The police officer at the centre of the Whaley Bridge evacuation left Twitter over sexist and homophobic abuse about her hairstyle.
Rachel Swann was the public face of a huge police operation to evacuate 1,500 residents at risk of drowning as a dam threatened to burst.
But while the families of Whaley Bridge were thanking the emergency services for saving their Peak District town, TV viewers were mocking Miss Swann’s spiked, dyed hairstyle on social media.
Rachel Swann (pictured) took a break from Twitter after homophobic and sexist abuse was directed at her
The officer (pictured) was ridiculed after she appeared on BBC News during the emergency
As a result of the cruel comments directed at her, the Derbyshire deputy chief constable took a break from Twitter.
Three months on from being thrust into the public eye as a catastrophic flood disaster was averted, she has now hit out at the ‘sexist and homophobic’ abuse – and revealed the messages had been categorised as a ‘hate incident’.
Miss Swann said the bullying began after she spoke at a press conference as engineers and RAF crews battled to shore up Toddbrook dam, weakened by days of rain.
One comment said: ‘Is that what a senior police officer looks likely [sic] these days??’ Ex-police officer Jo Bethel said Miss Swann ‘should look more professional rather than model herself on Jedward’ – a reference to the 2009 X Factor contestants.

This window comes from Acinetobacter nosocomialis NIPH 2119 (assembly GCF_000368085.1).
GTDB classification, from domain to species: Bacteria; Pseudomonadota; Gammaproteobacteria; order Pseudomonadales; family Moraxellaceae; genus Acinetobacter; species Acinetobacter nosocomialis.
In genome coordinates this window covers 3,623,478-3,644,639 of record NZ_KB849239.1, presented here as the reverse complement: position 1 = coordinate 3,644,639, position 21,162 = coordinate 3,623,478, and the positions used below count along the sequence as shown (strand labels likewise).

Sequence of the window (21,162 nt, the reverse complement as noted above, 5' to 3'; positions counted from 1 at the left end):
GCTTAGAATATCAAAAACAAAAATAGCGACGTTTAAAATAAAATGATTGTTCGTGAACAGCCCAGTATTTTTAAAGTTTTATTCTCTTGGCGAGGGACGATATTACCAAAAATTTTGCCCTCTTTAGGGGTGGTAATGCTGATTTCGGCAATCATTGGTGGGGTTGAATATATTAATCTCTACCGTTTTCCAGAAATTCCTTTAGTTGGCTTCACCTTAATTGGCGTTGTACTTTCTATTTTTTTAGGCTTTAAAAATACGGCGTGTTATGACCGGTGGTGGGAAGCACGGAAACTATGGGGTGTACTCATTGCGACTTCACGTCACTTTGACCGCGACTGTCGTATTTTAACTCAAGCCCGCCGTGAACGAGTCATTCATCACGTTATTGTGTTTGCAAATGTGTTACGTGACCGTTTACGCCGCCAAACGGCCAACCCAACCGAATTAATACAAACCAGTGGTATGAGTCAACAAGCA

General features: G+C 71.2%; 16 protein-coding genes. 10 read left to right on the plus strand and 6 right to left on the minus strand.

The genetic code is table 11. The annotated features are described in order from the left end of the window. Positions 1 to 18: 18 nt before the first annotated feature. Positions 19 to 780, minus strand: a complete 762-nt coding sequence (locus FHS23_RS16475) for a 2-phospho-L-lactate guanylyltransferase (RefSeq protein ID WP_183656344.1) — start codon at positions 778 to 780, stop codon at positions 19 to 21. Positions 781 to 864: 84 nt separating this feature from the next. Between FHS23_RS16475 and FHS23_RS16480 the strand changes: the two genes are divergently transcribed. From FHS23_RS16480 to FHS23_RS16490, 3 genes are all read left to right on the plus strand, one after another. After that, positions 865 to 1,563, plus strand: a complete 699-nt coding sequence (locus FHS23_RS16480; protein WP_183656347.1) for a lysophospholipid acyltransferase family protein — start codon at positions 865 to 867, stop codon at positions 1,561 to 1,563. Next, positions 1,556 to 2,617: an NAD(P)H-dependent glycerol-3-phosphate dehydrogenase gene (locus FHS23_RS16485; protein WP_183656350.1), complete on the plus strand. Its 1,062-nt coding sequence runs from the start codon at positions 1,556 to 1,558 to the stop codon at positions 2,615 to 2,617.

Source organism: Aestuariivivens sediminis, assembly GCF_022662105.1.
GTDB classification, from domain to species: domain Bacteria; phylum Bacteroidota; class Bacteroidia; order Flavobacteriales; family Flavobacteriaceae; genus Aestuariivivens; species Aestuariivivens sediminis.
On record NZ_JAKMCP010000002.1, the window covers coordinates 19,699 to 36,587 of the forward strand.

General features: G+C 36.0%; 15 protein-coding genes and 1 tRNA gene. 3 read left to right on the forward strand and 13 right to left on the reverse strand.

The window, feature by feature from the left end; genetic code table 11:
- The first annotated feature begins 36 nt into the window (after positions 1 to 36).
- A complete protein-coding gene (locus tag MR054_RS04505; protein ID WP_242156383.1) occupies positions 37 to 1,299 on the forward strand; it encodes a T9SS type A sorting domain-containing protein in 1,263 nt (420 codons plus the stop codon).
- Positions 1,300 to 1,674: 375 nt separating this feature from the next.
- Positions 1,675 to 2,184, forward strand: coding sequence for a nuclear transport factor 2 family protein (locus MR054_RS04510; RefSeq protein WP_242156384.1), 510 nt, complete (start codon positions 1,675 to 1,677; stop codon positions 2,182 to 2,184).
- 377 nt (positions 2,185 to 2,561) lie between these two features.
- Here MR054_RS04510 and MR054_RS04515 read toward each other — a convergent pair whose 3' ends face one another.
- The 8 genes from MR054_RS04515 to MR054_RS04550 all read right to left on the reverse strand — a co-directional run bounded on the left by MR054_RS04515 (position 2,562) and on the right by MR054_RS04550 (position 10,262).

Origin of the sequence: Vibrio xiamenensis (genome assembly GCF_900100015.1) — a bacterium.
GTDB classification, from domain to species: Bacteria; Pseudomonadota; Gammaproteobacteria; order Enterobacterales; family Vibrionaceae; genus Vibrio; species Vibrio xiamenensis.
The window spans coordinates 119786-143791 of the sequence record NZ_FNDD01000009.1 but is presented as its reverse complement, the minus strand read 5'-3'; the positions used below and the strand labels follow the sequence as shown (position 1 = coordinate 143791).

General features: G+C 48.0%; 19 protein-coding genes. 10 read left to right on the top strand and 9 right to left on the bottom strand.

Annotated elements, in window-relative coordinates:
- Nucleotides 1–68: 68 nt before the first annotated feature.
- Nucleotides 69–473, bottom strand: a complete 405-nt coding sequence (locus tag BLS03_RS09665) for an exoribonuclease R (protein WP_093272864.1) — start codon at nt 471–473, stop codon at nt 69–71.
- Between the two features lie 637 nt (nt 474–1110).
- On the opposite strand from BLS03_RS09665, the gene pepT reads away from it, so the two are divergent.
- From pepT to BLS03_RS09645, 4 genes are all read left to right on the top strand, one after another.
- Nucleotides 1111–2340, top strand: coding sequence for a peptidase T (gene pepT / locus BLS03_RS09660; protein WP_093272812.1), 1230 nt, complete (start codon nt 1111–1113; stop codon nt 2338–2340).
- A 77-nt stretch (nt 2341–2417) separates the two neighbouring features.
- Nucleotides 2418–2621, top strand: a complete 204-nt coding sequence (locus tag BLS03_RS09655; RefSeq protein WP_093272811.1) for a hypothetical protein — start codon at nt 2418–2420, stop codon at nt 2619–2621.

Pictured: Workers shore up the Toddbrook Reservoir dam near the village of Whaley Bridge with sandbag reinforcements
A view of the Toddbrook reservoir showing most of the water drained by emergency services
While Richard Stanley posted: ‘How on Earth are we to take a senior officer seriously if her hair resembles that of either a cockatoo or a loo brush?’
Speaking about the abuse for the first time, she told BBC Radio Derby: ‘I can take a bit of banter but it became sexist and homophobic, and really insulting.
‘The bit that really hurt was people saying I had no standards and I was letting policing down.’
She added: ‘Yes, I am a woman. Yes, I might have a slightly different hairstyle. Yes, I am quite small. I could not believe that my mere existence could cause such a depth of feeling.
‘Some comments were misogynistic and homophobic and the abuse has been recorded as a hate incident, just as for the public.’
At the time, supporters jumped to her defence, with Derbyshire County Council leader Barry Lewis retorting: ‘She saved a valley….that’s what’s important.’
Saying he was ‘proud’ of his deputy, Chief Constable Peter Goodman said: ‘She is an exemplary officer. Her appearance and hairstyle are perfectly acceptable.’
Miss Swann took a break from Twitter, but is now back. She joined Leicestershire police in 1994 and is now the National Police Chiefs Council lead on fingerprints and frontline digital mobility.
While she has not discussed her personal life she says her TV appearances show growing diversity in the police. ‘In a funny way I made my stand without meaning to,’ she said.
College of Policing guidelines states that public-facing staff should ensure their hair is ‘tidy’ and not be dyed in ‘conspicuously unnatural colours’. Mr Goodman abandoned that policy after taking over, saying ‘times change’.